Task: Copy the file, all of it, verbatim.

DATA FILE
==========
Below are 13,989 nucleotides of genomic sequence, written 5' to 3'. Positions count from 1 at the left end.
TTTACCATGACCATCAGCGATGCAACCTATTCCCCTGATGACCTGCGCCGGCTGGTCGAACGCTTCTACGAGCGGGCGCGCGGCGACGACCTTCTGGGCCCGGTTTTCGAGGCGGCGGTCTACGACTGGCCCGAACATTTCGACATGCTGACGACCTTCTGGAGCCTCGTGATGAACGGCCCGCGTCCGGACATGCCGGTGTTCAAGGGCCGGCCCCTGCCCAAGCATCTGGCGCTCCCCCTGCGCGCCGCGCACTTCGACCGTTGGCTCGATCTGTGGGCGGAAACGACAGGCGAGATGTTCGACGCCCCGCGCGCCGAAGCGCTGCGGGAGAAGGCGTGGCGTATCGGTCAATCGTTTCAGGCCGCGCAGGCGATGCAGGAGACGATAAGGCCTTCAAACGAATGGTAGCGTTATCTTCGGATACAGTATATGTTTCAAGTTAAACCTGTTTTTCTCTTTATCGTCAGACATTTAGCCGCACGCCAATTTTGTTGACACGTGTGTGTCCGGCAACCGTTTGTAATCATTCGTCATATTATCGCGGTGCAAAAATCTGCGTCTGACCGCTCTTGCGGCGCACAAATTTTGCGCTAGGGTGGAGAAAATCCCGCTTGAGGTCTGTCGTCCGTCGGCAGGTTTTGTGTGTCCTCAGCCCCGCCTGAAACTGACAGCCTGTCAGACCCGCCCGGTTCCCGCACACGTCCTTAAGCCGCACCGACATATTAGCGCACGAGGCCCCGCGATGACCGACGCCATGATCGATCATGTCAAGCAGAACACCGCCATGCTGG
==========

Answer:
Below are 13,989 nucleotides of genomic sequence, written 5' to 3'. Positions count from 1 at the left end.
TTTACCATGACCATCAGCGATGCAACCTATTCCCCTGATGACCTGCGCCGGCTGGTCGAACGCTTCTACGAGCGGGCGCGCGGCGACGACCTTCTGGGCCCGGTTTTCGAGGCGGCGGTCTACGACTGGCCCGAACATTTCGACATGCTGACGACCTTCTGGAGCCTCGTGATGAACGGCCCGCGTCCGGACATGCCGGTGTTCAAGGGCCGGCCCCTGCCCAAGCATCTGGCGCTCCCCCTGCGCGCCGCGCACTTCGACCGTTGGCTCGATCTGTGGGCGGAAACGACAGGCGAGATGTTCGACGCCCCGCGCGCCGAAGCGCTGCGGGAGAAGGCGTGGCGTATCGGTCAATCGTTTCAGGCCGCGCAGGCGATGCAGGAGACGATAAGGCCTTCAAACGAATGGTAGCGTTATCTTCGGATACAGTATATGTTTCAAGTTAAACCTGTTTTTCTCTTTATCGTCAGACATTTAGCCGCACGCCAATTTTGTTGACACGTGTGTGTCCGGCAACCGTTTGTAATCATTCGTCATATTATCGCGGTGCAAAAATCTGCGTCTGACCGCTCTTGCGGCGCACAAATTTTGCGCTAGGGTGGAGAAAATCCCGCTTGAGGTCTGTCGTCCGTCGGCAGGTTTTGTGTGTCCTCAGCCCCGCCTGAAACTGACAGCCTGTCAGACCCGCCCGGTTCCCGCACACGTCCTTAAGCCGCACCGACATATTAGCGCACGAGGCCCCGCGATGACCGACGCCATGATCGATCATGTCAAGCAGAACACCGCCATGCTGG